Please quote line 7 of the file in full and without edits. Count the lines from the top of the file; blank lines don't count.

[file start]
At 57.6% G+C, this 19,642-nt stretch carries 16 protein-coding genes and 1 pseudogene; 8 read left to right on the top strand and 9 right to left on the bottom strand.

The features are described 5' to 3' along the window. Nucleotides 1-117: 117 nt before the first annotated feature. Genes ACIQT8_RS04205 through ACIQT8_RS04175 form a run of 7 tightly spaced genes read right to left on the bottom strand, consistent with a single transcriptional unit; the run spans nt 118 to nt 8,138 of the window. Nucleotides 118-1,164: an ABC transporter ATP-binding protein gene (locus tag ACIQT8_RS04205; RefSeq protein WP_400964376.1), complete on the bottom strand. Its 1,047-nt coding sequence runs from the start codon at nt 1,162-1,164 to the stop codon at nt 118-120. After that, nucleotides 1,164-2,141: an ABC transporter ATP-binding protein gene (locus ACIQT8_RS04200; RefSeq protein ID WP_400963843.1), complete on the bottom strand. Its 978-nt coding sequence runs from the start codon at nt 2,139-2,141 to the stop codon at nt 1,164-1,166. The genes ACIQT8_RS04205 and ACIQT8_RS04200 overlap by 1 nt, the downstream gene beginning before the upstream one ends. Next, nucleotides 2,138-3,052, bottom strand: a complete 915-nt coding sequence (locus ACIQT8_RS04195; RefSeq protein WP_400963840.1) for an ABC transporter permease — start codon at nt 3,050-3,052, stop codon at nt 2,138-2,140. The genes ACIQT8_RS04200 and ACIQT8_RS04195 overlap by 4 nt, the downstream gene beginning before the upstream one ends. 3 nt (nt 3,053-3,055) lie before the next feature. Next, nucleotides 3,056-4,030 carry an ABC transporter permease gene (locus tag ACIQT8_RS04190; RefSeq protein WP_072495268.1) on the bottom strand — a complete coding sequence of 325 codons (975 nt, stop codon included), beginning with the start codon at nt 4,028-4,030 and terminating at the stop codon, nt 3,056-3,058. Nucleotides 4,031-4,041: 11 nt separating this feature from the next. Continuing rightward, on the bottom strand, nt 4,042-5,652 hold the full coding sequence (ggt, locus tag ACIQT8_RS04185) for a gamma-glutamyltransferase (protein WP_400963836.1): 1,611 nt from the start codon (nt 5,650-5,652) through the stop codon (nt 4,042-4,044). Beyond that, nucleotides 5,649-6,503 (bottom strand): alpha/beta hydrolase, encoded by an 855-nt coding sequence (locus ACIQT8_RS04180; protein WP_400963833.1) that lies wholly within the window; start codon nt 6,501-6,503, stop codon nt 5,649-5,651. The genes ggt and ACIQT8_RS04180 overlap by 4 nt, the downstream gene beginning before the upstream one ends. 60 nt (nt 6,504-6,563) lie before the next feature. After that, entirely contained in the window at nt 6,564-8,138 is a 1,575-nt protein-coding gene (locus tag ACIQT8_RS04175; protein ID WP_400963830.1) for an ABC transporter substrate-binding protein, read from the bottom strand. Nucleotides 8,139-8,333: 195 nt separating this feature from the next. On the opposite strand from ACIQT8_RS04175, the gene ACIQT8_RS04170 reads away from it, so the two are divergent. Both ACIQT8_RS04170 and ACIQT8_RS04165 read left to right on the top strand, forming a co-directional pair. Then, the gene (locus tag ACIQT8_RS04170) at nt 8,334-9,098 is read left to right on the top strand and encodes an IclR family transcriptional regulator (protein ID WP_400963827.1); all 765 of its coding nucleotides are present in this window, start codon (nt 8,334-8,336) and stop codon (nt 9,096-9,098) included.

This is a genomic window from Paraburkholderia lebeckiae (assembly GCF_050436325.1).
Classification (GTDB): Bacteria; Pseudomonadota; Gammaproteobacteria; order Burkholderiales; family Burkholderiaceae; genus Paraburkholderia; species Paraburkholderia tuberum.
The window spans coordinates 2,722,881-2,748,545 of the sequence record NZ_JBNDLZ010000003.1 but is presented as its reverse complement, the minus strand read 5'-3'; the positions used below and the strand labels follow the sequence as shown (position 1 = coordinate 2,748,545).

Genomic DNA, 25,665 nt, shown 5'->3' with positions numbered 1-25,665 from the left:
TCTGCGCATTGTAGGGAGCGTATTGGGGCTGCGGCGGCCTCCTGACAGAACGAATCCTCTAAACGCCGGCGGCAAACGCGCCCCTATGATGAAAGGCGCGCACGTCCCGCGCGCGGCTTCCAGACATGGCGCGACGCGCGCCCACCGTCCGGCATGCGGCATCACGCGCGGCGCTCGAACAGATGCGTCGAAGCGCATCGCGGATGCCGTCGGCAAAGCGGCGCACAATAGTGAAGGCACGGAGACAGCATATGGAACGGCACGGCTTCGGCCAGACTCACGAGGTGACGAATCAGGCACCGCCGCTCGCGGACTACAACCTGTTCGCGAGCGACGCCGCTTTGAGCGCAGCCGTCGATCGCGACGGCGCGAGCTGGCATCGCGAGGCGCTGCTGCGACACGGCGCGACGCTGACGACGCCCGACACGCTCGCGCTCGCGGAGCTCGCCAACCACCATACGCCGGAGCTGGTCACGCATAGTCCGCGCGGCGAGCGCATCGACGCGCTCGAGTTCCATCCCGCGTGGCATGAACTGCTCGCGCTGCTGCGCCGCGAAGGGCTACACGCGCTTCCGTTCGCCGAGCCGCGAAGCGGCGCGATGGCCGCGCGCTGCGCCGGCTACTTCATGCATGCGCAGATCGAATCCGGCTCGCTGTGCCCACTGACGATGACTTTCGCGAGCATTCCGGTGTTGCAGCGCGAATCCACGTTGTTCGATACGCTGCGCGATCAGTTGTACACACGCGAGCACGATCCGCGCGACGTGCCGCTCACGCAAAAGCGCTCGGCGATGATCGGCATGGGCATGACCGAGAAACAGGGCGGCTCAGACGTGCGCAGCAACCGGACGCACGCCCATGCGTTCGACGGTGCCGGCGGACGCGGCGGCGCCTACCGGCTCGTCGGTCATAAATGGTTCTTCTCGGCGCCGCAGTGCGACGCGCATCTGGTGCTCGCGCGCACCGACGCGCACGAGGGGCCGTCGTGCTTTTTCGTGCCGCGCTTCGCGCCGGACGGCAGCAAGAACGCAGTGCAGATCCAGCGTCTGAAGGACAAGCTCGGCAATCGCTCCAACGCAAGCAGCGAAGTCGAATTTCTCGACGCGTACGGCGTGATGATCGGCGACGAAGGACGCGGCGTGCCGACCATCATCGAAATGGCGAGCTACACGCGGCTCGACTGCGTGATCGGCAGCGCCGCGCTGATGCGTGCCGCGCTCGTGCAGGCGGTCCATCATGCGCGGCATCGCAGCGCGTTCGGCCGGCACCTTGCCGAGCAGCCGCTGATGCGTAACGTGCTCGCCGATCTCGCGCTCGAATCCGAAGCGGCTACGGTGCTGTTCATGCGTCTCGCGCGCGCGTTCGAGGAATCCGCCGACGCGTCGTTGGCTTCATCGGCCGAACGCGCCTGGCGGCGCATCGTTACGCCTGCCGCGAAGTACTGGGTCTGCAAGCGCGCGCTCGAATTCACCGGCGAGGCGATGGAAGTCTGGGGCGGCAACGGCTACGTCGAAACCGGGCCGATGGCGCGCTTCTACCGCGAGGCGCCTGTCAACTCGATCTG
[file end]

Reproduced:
TCTGCGCATTGTAGGGAGCGTATTGGGGCTGCGGCGGCCTCCTGACAGAACGAATCCTCTAAACGCCGGCGGCAAACGCGCCCCTATGATGAAAGGCGCGCACGTCCCGCGCGCGGCTTCCAGACATGGCGCGACGCGCGCCCACCGTCCGGCATGCGGCATCACGCGCGGCGCTCGAACAGATGCGTCGAAGCGCATCGCGGATGCCGTCGGCAAAGCGGCGCACAATAGTGAAGGCACGGAGACAGCATATGGAACGGCACGGCTTCGGCCAGACTCACGAGGTGACGAATCAGGCACCGCCGCTCGCGGACTACAACCTGTTCGCGAGCGACGCCGCTTTGAGCGCAGCCGTCGATCGCGACGGCGCGAGCTGGCATCGCGAGGCGCTGCTGCGACACGGCGCGACGCTGACGACGCCCGACACGCTCGCGCTCGCGGAGCTCGCCAACCACCATACGCCGGAGCTGGTCACGCATAGTCCGCGCGGCGAGCGCATCGACGCGCTCGAGTTCCATCCCGCGTGGCATGAACTGCTCGCGCTGCTGCGCCGCGAAGGGCTACACGCGCTTCCGTTCGCCGAGCCGCGAAGCGGCGCGATGGCCGCGCGCTGCGCCGGCTACTTCATGCATGCGCAGATCGAATCCGGCTCGCTGTGCCCACTGACGATGACTTTCGCGAGCATTCCGGTGTTGCAGCGCGAATCCACGTTGTTCGATACGCTGCGCGATCAGTTGTACACACGCGAGCACGATCCGCGCGACGTGCCGCTCACGCAAAAGCGCTCGGCGATGATCGGCATGGGCATGACCGAGAAACAGGGCGGCTCAGACGTGCGCAGCAACCGGACGCACGCCCATGCGTTCGACGGTGCCGGCGGACGCGGCGGCGCCTACCGGCTCGTCGGTCATAAATGGTTCTTCTCGGCGCCGCAGTGCGACGCGCATCTGGTGCTCGCGCGCACCGACGCGCACGAGGGGCCGTCGTGCTTTTTCGTGCCGCGCTTCGCGCCGGACGGCAGCAAGAACGCAGTGCAGATCCAGCGTCTGAAGGACAAGCTCGGCAATCGCTCCAACGCAAGCAGCGAAGTCGAATTTCTCGACGCGTACGGCGTGATGATCGGCGACGAAGGACGCGGCGTGCCGACCATCATCGAAATGGCGAGCTACACGCGGCTCGACTGCGTGATCGGCAGCGCCGCGCTGATGCGTGCCGCGCTCGTGCAGGCGGTCCATCATGCGCGGCATCGCAGCGCGTTCGGCCGGCACCTTGCCGAGCAGCCGCTGATGCGTAACGTGCTCGCCGATCTCGCGCTCGAATCCGAAGCGGCTACGGTGCTGTTCATGCGTCTCGCGCGCGCGTTCGAGGAATCCGCCGACGCGTCGTTGGCTTCATCGGCCGAACGCGCCTGGCGGCGCATCGTTACGCCTGCCGCGAAGTACTGGGTCTGCAAGCGCGCGCTCGAATTCACCGGCGAGGCGATGGAAGTCTGGGGCGGCAACGGCTACGTCGAAACCGGGCCGATGGCGCGCTTCTACCGCGAGGCGCCTGTCAACTCGATCTG